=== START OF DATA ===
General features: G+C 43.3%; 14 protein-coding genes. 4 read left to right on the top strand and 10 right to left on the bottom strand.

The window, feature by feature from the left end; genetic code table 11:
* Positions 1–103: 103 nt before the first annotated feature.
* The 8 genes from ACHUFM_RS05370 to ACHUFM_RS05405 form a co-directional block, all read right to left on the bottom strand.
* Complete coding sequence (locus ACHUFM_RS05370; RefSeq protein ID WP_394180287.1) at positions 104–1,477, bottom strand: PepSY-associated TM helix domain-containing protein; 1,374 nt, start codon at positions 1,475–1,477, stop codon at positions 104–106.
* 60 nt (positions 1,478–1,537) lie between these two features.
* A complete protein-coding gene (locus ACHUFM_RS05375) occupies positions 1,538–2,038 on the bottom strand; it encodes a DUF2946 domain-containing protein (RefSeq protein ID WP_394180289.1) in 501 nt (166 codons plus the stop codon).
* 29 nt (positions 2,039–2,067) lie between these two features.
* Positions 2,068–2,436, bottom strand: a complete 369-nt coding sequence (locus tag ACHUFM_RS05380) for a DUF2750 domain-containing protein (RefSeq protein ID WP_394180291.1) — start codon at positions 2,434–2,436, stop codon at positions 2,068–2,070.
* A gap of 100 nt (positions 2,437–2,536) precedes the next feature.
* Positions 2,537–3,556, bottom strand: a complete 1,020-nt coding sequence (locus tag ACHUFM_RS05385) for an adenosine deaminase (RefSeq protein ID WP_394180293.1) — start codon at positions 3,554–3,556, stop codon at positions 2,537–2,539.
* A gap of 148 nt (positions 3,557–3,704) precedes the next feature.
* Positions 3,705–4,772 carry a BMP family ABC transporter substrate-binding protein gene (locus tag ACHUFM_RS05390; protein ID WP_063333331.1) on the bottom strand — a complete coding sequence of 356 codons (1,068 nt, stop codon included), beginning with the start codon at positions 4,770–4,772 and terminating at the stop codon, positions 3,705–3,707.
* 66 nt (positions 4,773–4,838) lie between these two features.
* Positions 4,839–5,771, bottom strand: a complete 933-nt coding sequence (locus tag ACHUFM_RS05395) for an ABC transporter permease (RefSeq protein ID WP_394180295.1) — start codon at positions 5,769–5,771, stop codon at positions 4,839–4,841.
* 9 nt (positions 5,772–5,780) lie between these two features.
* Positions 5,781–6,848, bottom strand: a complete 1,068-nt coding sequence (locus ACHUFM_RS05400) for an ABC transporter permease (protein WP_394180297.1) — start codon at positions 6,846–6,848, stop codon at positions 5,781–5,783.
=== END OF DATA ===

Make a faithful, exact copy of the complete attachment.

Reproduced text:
General features: G+C 43.3%; 14 protein-coding genes. 4 read left to right on the top strand and 10 right to left on the bottom strand.

The window, feature by feature from the left end; genetic code table 11:
* Positions 1–103: 103 nt before the first annotated feature.
* The 8 genes from ACHUFM_RS05370 to ACHUFM_RS05405 form a co-directional block, all read right to left on the bottom strand.
* Complete coding sequence (locus ACHUFM_RS05370; RefSeq protein ID WP_394180287.1) at positions 104–1,477, bottom strand: PepSY-associated TM helix domain-containing protein; 1,374 nt, start codon at positions 1,475–1,477, stop codon at positions 104–106.
* 60 nt (positions 1,478–1,537) lie between these two features.
* A complete protein-coding gene (locus ACHUFM_RS05375) occupies positions 1,538–2,038 on the bottom strand; it encodes a DUF2946 domain-containing protein (RefSeq protein ID WP_394180289.1) in 501 nt (166 codons plus the stop codon).
* 29 nt (positions 2,039–2,067) lie between these two features.
* Positions 2,068–2,436, bottom strand: a complete 369-nt coding sequence (locus tag ACHUFM_RS05380) for a DUF2750 domain-containing protein (RefSeq protein ID WP_394180291.1) — start codon at positions 2,434–2,436, stop codon at positions 2,068–2,070.
* A gap of 100 nt (positions 2,437–2,536) precedes the next feature.
* Positions 2,537–3,556, bottom strand: a complete 1,020-nt coding sequence (locus tag ACHUFM_RS05385) for an adenosine deaminase (RefSeq protein ID WP_394180293.1) — start codon at positions 3,554–3,556, stop codon at positions 2,537–2,539.
* A gap of 148 nt (positions 3,557–3,704) precedes the next feature.
* Positions 3,705–4,772 carry a BMP family ABC transporter substrate-binding protein gene (locus tag ACHUFM_RS05390; protein ID WP_063333331.1) on the bottom strand — a complete coding sequence of 356 codons (1,068 nt, stop codon included), beginning with the start codon at positions 4,770–4,772 and terminating at the stop codon, positions 3,705–3,707.
* 66 nt (positions 4,773–4,838) lie between these two features.
* Positions 4,839–5,771, bottom strand: a complete 933-nt coding sequence (locus tag ACHUFM_RS05395) for an ABC transporter permease (RefSeq protein ID WP_394180295.1) — start codon at positions 5,769–5,771, stop codon at positions 4,839–4,841.
* 9 nt (positions 5,772–5,780) lie between these two features.
* Positions 5,781–6,848, bottom strand: a complete 1,068-nt coding sequence (locus ACHUFM_RS05400) for an ABC transporter permease (protein WP_394180297.1) — start codon at positions 6,846–6,848, stop codon at positions 5,781–5,783.